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Genomics and Health Impact Blog

A blog devoted to discussing best practices and questions about the role of genomics in disease prevention, health promotion and healthcare.


Selected Category: genomics

Genome Sequencing in the Clinic – The question is not whether the glass is half-full or half-empty but whether or not the glass is the right tool.

Categories: genomics, whole genome sequence

W. Gregory Feero, MD, PhD, Maine Dartmouth Family Medicine Residency

two half full glasses of water - one with DNA inside it and one with DNA next to itEarlier this fall, the Blue Cross Blue Shield Technology Evaluation Center produced a report [PDF 210.52 KB] evaluating the clinical use of exome sequencing in the diagnosis of rare diseases. That this report was even generated is remarkable, as it marks an appreciable level of penetration by exome sequencing into clinical care. A decade ago, sequencing and interpreting even the small portion of the human genome that the exome represents would have been cost-prohibitive. Now, clinical grade exome sequencing with interpretation can be obtained for around $5-10,000. This is still a relatively big price tag but it is well within an order of magnitude of what insurers cover for many diagnostic tests. The Blue Cross report signals that sequencing with next-generation, high-throughput technologies has progressed in the minds of many from strictly a research endeavor into the realm of clinical reality.

When Should We All Have Our Genomes Sequenced?

Categories: genomics, personal genomics, personalized medicine, screening, whole genome sequence


a crowd of people with DNA in the foregroundRecently, George Church, a prominent genomics researcher and leader of the Personal Genome Project asked why so few people are opting to inspect their genome. The cost and accuracy of genome sequencing have certainly improved dramatically. He clearly sees the health benefits of whole genome sequencing. He states “we should avoid being judgmental of people who practice genomic modesty or who choose not to act on genome information, but we should also ask if we are providing adequate and equal access to education about the benefits and risks of genome information.”  Will access and education be sufficient to do the job?  Or do we also need additional evidence on the interpretation, utility and value of our genome in health care and disease prevention?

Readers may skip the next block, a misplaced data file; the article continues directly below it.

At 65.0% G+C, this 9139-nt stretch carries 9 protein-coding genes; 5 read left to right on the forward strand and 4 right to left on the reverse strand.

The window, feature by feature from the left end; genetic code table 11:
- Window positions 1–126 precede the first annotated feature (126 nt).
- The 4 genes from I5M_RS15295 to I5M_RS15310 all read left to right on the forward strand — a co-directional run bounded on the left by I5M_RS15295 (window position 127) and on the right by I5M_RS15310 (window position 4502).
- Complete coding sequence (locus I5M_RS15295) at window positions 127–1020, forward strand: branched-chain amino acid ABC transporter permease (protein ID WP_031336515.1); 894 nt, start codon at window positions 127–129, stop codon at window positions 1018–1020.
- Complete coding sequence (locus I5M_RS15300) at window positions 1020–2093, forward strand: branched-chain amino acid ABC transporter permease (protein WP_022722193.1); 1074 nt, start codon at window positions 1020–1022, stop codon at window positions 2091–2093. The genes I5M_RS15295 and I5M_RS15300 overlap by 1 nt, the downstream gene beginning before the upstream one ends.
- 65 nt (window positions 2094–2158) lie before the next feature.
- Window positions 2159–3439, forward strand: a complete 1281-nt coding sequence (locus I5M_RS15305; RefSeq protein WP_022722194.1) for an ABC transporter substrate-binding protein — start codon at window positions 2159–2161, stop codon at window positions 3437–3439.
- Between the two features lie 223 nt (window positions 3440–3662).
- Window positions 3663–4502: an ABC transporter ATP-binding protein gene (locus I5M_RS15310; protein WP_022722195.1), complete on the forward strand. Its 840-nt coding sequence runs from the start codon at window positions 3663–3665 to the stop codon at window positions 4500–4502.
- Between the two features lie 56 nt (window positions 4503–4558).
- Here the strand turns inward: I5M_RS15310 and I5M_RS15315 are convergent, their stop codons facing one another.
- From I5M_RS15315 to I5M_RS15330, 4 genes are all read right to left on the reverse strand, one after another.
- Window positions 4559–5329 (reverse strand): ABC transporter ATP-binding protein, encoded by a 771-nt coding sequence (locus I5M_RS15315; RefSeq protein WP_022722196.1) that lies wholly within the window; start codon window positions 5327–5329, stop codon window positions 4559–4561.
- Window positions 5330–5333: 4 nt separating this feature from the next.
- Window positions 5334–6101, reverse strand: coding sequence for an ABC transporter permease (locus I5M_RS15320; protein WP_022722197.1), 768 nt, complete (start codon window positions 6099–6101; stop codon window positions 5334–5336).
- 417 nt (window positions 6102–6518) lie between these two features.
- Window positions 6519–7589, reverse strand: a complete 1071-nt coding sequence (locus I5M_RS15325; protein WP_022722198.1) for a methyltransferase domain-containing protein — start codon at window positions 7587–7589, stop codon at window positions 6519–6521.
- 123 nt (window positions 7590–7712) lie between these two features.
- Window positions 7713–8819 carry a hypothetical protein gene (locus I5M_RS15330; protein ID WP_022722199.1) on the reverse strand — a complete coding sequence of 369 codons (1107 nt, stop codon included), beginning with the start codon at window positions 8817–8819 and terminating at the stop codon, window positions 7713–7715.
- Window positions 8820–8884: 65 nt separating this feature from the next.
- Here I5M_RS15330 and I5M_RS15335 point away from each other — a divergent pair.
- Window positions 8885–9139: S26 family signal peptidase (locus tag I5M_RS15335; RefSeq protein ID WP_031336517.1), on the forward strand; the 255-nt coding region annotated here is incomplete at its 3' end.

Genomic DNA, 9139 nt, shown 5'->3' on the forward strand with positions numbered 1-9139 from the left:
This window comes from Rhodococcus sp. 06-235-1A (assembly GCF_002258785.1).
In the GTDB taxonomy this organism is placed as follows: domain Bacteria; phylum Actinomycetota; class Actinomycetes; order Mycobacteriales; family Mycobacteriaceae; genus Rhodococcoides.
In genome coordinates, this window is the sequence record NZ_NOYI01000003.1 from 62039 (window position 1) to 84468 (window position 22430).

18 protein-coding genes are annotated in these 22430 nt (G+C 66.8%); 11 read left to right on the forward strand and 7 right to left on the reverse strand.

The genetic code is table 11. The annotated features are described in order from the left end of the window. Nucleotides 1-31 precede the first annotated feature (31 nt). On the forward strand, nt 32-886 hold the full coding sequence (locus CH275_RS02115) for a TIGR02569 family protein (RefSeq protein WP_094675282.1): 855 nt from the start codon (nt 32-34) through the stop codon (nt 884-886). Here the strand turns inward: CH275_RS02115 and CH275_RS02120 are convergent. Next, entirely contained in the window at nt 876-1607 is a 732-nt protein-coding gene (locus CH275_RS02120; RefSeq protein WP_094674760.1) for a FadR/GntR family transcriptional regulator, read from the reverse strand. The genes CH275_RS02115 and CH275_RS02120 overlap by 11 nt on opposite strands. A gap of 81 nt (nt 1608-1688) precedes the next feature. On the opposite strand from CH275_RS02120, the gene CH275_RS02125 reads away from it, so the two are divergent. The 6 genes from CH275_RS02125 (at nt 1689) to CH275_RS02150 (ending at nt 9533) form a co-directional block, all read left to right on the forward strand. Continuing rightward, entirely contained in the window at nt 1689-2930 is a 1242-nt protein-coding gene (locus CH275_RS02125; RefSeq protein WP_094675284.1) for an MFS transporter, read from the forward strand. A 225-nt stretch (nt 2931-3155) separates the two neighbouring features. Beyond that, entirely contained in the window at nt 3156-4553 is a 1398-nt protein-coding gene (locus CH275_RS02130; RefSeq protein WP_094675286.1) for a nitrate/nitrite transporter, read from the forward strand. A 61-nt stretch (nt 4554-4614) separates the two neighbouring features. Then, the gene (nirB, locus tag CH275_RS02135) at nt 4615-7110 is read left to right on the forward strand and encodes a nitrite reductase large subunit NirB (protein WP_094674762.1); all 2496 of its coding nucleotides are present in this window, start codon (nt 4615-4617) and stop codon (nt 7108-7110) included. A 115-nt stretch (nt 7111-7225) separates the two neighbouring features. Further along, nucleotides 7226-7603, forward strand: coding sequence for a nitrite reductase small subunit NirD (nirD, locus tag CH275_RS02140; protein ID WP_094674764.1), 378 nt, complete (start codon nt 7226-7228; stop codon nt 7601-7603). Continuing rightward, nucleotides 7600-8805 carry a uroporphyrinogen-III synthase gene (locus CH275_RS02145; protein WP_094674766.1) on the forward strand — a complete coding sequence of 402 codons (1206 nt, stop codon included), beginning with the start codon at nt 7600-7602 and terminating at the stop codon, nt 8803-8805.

Public Health Genomics in Action: Reducing Morbidity and Mortality from Familial Hypercholesterolemia

Categories: genomics, public health

Discussion Panel at the Familial Hypercholesterolemia Summit

Discussion Panel at the Familial Hypercholesterolemia Summit

In September, 2013, I participated in the International Familial Hypercholesterolemia (FH) Summit  in Annapolis, Maryland. The event was sponsored by the FH Foundation, a patient-centered organization formed in 2011 to raise awareness about the condition and to develop actions for saving lives of patients and families with FH.  The meeting brought together, from the US and around the world, a mix of researchers, patients, industry representatives, state public health programs, and clinical practitioners–including primary care providers and specialists in genetics, cardiology, and lipidology–to develop a public health approach to reduce the burden of FH.

Genetic Epidemiology: What a Difference 20 Years Can Make!

Categories: epidemiology, genomics


In my introduction to the  textbook Genetic Epidemiology: Methods and Applications just published by Dr. Melissa Austin and colleagues, I commented on the remarkable evolution of the field in the 20 years since I wrote Fundamentals of Genetic Epidemiology with Drs. Bernice Cohen and Terri Beaty from Johns Hopkins University School of Public Health.

Public Health Impact of Genome-Wide Association Studies: Glass Half Full or Half Empty?

Categories: genomics

two half full glasses with chromosomes

Genome-wide association studies (or GWAS) are large-scale genetic investigations of human disease that measure simultaneously hundreds of thousands of genetic variants scattered throughout the human genome. GWAS burst onto the scientific scene in the mid 2000’s. Propelled by technological advances and falling prices, GWAS have revolutionized the search for genetic influences on common diseases of major public health significance. Since 2005, >1,600 publications have identified > 2,000 replicated genetic associations with > 300 common human diseases and traits.

Why We Can’t Wait: A Public Health Approach to Health Disparities in Genomic Medicine

Categories: genomics, public health

Selected Conference Speakers and Organizers; Photo credit: Deneb Semprum